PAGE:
What the current brain based research indicates to us  is that brain stem-modulating interventions are very successful in dealing with the basic problems of abuse related trauma and dysregulation.  Dealing with triggers, grief, false guilt, etc. can be enormously helpful but if the client leaves the session and has no way to turn off the autonomic nervous system or cope with any feelings that come up during the week, then you may find that the therapy takes two steps forward and three steps back.  So don’t get ahead of yourself or the client.   It is OK to stay in this stage for a while.  Maybe that is as far as you can get with your client.   That’s ok .  If your client doesn’t want to process it may be because they don’t need to or are not ready.   The agenda of the therapist or the adults in the child’s life may observe a need but the child may not be ready.  (In turn, as a clinician, if the clinician doesn’t feel ready to process, then the child’s need to process may not be met and should not be met until the therapist feels equipped — that’s another issue but as therapists we know how to deal with how to educate and equip ourselves right?)  It makes sense that the music therapist would work from the “ground up” so to speak and start with experiences and interventions that target these basic brainstem functions as the therapy begins.   Simple interventions like drumming and basic music and movement can activate and regulate through providing repetitive experiences while building non-threatening rapport.  Bruce Perry suggests that rhythmic activity be set at 80 beats per minute, or subrhythms of 40 or 60, to match the primary maternal heart rate in utero (Perry 2006) .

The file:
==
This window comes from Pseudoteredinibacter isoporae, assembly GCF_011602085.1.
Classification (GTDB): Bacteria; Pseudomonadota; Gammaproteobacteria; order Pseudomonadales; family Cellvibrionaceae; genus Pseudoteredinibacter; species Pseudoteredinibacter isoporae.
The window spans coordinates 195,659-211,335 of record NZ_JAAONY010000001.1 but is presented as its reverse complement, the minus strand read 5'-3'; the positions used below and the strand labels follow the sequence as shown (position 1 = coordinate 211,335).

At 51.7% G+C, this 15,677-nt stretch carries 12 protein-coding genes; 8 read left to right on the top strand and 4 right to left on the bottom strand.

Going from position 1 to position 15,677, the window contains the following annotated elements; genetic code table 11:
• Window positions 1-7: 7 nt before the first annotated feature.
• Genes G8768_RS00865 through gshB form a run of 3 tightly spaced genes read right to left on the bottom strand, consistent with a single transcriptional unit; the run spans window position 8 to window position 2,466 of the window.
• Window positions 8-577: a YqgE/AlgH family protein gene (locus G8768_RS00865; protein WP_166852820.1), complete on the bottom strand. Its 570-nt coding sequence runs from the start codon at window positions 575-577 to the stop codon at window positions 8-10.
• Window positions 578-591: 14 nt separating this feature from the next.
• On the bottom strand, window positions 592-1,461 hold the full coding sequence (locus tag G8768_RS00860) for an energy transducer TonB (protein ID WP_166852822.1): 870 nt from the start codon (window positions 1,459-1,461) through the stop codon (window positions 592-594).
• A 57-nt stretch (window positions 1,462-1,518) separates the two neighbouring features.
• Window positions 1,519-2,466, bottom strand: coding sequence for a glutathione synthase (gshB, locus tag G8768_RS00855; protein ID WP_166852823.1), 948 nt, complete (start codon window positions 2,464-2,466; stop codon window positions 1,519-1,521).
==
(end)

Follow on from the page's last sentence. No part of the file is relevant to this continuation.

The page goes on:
There is a lot more to add and discuss.   This is a small excerpt of some things I have been writing.   I wanted to share them with you.


Bruscia, K, (1987).  Improvisational Models of Music Therapy.  Springfield Illinois: Charles C. Thomas Publishers.

Chadwick Center for Children and Families. (2009). Assessment-Based Treatment for Traumatized Children: A Trauma Assessment Pathway (TAP). San Diego, CA: Author.  Copyright 2009 by the Chadwick Center for Children and Families, Rady Children’s Hospital and Health Center, San Diego. All Rights Reserved.

Perry, Bruce D. (2006). Applying Principles of Neurodevelopment to Clinical Work with Maltreated and Traumatized Children.  The neurosequential Model of Therapeutics, Chapter 3, 27-51.  Ripreinted from Working with Traumatized Youth in Child Welfare edited by Nancy Boyd Webb.  Copyright 2006 by the Guildrod Press 72 Spring Street, New York, NY 10012.